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Research conducted by Deakin University Criminologist Dr Kate Fitz-Gibbon has been cited heavily this week in a Final Report published by the Select Committee of the NSW Parliamentary Inquiry into the Partial Defence of Provocation in murder trials.
The Final Report, which describes Dr Fitz-Gibbon’s research as a “key piece” of research providing information on the use of provocation in NSW, recommends retaining a restricted version of the defence that would be renamed “the partial defence of gross provocation”.
Dr Fitz-Gibbon’s research on provocation in NSW has highlighted the gender bias inherent in the defence’s operation and has been pivotal in revealing the flaws in the current operation of the law of provocation in NSW.
"My research has highlighted the problematic use of the defence in male perpetrated intimate homicides and the consequential victim blaming narrative that emerge at trial and sentencing in such cases," Dr Fitz-Gibbon said.
Qualitative analysis of provocation in NSW draws from 36 interviews conducted between 2010 and 2012 with members of the NSW Supreme Court judiciary, Office of the Director of Public Prosecutions, Public Defender’s Offence and independent defence counsel as well as a detailed case analysis of all cases where provocation was successfully raised as a partial defence to murder in NSW between January 2005 and August 2012.
In her invited submissions to the Inquiry and when giving evidence during the public hearings, Dr Fitz-Gibbon has strongly advocated for the abolition altogether of provocation in NSW - a position that contrasts with the recommendations favoured in the Committee’s Final Report.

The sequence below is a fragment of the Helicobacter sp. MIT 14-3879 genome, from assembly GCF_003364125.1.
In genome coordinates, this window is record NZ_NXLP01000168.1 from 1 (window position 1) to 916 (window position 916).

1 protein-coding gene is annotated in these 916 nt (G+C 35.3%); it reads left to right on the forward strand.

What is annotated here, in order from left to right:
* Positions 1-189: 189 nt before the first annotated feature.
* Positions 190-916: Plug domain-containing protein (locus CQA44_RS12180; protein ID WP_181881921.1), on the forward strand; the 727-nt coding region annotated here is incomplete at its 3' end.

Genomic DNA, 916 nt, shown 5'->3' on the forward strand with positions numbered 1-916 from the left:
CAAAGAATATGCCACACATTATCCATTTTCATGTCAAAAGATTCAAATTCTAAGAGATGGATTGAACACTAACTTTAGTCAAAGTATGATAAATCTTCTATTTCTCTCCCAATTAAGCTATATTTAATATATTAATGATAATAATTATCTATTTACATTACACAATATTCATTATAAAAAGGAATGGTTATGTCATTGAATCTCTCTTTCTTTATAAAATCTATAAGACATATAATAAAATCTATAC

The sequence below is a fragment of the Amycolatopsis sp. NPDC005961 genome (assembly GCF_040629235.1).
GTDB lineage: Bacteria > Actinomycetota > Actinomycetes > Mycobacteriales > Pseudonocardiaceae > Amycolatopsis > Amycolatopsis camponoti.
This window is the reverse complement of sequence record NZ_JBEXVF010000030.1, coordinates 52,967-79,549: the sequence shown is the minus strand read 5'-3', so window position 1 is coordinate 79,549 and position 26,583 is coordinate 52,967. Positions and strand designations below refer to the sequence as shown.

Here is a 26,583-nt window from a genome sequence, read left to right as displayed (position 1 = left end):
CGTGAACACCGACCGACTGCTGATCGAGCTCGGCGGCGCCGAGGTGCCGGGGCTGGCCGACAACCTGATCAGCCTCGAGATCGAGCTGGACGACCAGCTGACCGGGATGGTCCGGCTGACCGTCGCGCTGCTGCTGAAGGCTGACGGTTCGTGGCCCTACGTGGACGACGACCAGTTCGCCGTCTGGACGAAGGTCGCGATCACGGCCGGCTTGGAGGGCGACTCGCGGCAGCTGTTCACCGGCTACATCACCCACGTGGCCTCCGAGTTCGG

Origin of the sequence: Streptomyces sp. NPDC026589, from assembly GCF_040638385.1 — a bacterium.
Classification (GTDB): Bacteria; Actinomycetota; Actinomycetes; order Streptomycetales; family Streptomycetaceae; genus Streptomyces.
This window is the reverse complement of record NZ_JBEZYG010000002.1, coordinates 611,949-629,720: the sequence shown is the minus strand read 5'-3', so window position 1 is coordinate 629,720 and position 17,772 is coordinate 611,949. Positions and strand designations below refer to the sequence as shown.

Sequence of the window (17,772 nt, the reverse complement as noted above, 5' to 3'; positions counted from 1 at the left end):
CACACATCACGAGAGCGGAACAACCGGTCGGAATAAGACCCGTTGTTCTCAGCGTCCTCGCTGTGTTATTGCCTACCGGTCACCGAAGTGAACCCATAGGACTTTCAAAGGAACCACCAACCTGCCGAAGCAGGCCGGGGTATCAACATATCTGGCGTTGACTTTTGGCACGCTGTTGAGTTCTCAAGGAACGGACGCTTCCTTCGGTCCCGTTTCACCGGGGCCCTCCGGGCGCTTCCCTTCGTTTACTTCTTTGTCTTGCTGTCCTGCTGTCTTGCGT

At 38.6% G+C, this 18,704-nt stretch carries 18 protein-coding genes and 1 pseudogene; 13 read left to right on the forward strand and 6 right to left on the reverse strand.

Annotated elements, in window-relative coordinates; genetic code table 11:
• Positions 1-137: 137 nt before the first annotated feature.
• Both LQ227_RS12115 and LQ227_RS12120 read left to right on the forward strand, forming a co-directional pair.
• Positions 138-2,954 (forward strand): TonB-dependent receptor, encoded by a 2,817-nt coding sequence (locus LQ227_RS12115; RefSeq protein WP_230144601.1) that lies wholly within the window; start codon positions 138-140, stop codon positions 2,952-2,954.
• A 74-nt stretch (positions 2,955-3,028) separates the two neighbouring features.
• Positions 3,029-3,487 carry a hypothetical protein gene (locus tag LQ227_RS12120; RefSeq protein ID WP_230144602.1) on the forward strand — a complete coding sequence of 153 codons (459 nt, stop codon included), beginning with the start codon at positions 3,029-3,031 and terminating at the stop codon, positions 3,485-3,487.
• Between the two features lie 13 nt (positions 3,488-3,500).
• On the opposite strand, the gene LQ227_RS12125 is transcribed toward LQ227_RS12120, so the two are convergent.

“Having studied divergent approaches to reforming the law of provocation in other Australian and international jurisdictions, I am concerned that if available - in any shape or form - the defence will be open to manipulation and will have unintended consequences in practice,” Dr Fitz-Gibbon said.
“For this reason I am urging the NSW Government when it responds to the Committee’s recommendations to think twice before allowing the archaic provocation defence to continue to be a stain on the NSW criminal justice system.”
The findings of Dr Fitz-Gibbon's research examining the operation of provocation in NSW have been published in the Australian and New Zealand Journal of Criminology (2012, vol 45, no 2) in “Provocation in New South Wales: The New for Abolition”.